Peterson said that steady pressure and temperatures indicated the fuel was being adequately cooled in its current configuration.

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Air France 447: Flight Box Recorders Could Unlock Crash Mystery

HO/AFP/Getty Images(PARIS) -- Authorities may be a step closer to unlocking the cause of a 2009 Air France crash after two flight box recorders recovered from deep beneath the sea arrived in France Thursday morning.

Air France flight 447 was en route from Rio de Janeiro to Paris on May 31, 2009 when the Airbus A330 jet when down in the Atlantic Ocean, killing all 228 people aboard.

Its last known communication was about four hours into the flight.

Officials are now investigating whether they can extract information from the flight data recorder and cockpit voice recorder.

Before the crash, the pilot had sent an electronic text message to the airline to say that the plane was heading to an area known for stormy weather, the Intertropical Convergence Zone.

About 24 automated messages during four minutes were sent from the plane before it disappeared from radar.  The messages recorded system failures and variable speed readings.

Last month, a team from Woods Hole Oceanographic Institution discovered the plane's wreckage using remote underwater submarines some four kilometers deep.

Of those who died, 51 bodies were found following the crash but 177 bodies are still missing.

Two bodies were brought to the surface and the remains are in a lab to determine if officials can extract DNA from them, officials said at Thursday news conference.  If no DNA can be pulled, other bodies will remain at the bottom of the sea, officials said.

Authorities said recovering the bodies took three hours to go down and up from the ocean.

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US Drone Attack Kills Several Alleged Militants in Pakistan

USGS [dot] gov(WAZIRISTAN, Pakistan) -- A U.S. drone attack in western Pakistan Thursday killed at least seven alleged militants, the BBC reports, citing local officials.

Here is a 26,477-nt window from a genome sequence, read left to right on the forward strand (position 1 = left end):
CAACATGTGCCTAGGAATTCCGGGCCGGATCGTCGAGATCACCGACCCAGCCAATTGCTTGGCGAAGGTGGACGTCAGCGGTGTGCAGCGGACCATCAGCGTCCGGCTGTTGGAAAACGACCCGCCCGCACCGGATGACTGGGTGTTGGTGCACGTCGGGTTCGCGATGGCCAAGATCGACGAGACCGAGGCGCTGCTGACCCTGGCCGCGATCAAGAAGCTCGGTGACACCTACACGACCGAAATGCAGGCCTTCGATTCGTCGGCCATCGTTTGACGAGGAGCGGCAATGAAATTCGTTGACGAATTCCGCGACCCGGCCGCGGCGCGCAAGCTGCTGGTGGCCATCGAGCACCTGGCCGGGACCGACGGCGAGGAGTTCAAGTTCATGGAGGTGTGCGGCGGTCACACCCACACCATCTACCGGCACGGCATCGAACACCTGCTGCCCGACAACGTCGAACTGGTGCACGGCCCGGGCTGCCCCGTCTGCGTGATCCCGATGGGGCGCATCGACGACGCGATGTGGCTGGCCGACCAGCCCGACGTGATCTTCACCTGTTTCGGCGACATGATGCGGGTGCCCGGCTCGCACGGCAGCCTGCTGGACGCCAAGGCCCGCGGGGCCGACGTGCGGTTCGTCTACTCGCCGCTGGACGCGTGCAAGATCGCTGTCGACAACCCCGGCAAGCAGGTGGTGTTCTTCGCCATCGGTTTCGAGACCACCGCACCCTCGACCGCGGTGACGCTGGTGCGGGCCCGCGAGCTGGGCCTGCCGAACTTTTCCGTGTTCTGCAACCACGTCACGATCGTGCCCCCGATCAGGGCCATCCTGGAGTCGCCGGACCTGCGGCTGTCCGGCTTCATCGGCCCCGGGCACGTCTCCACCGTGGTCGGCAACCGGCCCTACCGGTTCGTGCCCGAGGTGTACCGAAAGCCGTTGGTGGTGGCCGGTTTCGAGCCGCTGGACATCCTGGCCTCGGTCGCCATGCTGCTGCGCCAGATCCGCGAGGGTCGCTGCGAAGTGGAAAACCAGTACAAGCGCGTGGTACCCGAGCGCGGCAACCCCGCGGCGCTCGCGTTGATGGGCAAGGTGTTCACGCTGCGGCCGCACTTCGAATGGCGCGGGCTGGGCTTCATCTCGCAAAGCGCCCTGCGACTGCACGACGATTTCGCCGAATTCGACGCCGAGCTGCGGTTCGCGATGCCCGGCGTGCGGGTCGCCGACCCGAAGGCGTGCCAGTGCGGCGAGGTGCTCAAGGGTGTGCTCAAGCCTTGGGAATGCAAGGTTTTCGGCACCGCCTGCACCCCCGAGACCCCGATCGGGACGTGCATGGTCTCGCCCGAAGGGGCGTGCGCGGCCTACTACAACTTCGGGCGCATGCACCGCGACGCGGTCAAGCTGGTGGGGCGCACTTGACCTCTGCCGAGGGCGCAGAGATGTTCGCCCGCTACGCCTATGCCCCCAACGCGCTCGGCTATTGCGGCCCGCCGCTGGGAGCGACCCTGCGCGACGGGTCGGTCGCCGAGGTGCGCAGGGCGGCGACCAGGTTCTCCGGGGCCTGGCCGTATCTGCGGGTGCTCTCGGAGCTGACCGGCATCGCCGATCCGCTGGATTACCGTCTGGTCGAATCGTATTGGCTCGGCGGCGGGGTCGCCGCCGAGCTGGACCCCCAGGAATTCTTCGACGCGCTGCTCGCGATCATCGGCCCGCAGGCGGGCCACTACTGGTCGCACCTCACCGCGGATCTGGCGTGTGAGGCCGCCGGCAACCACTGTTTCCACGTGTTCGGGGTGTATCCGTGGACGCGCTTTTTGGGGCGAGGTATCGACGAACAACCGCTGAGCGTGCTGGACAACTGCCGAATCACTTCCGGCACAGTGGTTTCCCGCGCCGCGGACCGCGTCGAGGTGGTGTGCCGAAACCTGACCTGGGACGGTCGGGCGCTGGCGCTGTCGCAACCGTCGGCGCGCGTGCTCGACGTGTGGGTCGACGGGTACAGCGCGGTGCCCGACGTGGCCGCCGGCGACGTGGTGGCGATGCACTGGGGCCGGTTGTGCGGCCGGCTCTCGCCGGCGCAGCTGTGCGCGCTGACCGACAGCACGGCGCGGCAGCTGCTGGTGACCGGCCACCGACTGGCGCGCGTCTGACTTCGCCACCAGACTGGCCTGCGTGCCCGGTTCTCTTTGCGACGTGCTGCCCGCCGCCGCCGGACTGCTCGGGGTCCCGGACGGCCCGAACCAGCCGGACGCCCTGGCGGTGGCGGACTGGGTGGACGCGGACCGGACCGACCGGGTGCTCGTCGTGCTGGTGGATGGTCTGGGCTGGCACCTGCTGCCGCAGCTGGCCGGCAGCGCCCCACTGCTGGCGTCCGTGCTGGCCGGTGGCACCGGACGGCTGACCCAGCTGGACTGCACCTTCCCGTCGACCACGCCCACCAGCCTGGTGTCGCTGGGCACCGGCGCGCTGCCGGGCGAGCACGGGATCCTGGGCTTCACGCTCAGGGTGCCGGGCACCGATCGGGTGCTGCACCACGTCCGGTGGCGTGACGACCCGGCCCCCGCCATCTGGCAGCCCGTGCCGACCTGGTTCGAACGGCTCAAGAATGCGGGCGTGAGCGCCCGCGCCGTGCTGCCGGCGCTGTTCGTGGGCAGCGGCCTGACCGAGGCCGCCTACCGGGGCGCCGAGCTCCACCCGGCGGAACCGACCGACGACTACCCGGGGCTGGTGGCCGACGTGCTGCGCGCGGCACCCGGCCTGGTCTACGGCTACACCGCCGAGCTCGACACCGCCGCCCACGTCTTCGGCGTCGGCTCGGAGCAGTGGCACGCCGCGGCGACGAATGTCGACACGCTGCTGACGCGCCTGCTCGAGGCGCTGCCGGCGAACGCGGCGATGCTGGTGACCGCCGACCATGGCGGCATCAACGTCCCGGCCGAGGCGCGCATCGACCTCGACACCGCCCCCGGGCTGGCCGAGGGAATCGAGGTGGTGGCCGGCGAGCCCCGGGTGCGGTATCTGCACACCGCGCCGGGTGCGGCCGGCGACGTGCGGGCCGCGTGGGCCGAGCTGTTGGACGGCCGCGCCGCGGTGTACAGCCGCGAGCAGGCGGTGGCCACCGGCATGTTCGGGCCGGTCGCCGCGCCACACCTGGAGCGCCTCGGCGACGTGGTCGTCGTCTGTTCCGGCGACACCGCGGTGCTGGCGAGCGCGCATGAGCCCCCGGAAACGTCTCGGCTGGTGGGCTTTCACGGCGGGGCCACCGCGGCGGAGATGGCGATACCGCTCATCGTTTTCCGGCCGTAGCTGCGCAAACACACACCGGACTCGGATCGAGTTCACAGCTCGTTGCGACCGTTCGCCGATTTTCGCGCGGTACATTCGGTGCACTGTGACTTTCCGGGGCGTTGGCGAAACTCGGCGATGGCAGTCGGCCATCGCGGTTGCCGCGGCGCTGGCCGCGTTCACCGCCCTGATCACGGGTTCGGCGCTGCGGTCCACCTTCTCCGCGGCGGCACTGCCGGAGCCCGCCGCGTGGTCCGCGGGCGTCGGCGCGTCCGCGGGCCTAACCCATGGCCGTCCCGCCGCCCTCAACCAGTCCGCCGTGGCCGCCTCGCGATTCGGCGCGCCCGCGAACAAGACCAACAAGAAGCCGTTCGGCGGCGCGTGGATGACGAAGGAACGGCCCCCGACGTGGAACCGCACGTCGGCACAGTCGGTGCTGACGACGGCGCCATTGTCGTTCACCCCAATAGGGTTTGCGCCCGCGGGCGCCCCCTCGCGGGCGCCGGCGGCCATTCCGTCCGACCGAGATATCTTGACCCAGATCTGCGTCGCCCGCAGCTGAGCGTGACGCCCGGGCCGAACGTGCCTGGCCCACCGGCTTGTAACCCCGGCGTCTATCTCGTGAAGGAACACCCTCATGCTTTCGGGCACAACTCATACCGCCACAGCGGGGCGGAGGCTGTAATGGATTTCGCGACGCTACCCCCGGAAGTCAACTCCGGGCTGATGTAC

The attack took place in the Datta Khel area of North Waziristan, which is a tribal region near the Afghan border.  Two missiles were reported to have been fired on a car.

The latest attack is the third such drone attack reported since Osama bin Laden was killed on May 1.

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Several Dead after Two Earthquakes Rock Spanish Town

Jorge Guerrero/AFP/Getty Images(LORCA, Spain) -- At least eight people are dead and several more injured after two earthquakes rocked southeastern Spain Thursday evening, according to local officials.

A 5.2 magnitude quake -- the worst tremor in the Spain in 50 years -- struck the town of Lorca, destroying several buildings in its path.  The earthquake was preceded by another one measuring 4.4 on the Richter scale, which struck the country about two hours before.

Officials originally put the death toll at 10 but later revised it to eight.

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As War in Libya Rages, Gadhafi Remains Out of Sight

Salah Malkawi/Getty Images(TRIPOLI, Libya) -- Reports of Col. Moammar Gadhafi's demise have been exaggerated.  Or have they?

Speculation is rife overseas that something might have happened to the Libyan leader, who made his last public appearance on April 30.  That was one day before NATO warplanes bombarded his compound in Tripoli, killing Gadhafi's youngest son as well as three of his grandchildren.

Most assume that Gadhafi is deliberately keeping a low profile to avoid being targeted again, although NATO claims he is not in their sights.  Still, Gadhafi's absence is unusual for him.  It's now been 13 days since anyone, other than presumably his closest associates, has seen him.

From February 17, when rebel forces began their revolt against Gadhafi's 40-year rule, until April 30, Gadhafi gave TV interviews or addressed crowds of supporters on at least 16 different occasions.

NATO says they have no information on his whereabouts, while European governments concede they also don't know where he could be.

Additionally, when a Libyan official was asked by The Daily Telegraph this week whether Gadhafi was killed or incapacitated, the official hesitated before saying Gadhafi was probably okay.

Meanwhile, another NATO rocket attack on Gadhafi's compound in Tripoli early Thursday is believed to have killed two people and sent 27 others to the hospital for treatment of smoke inhalation.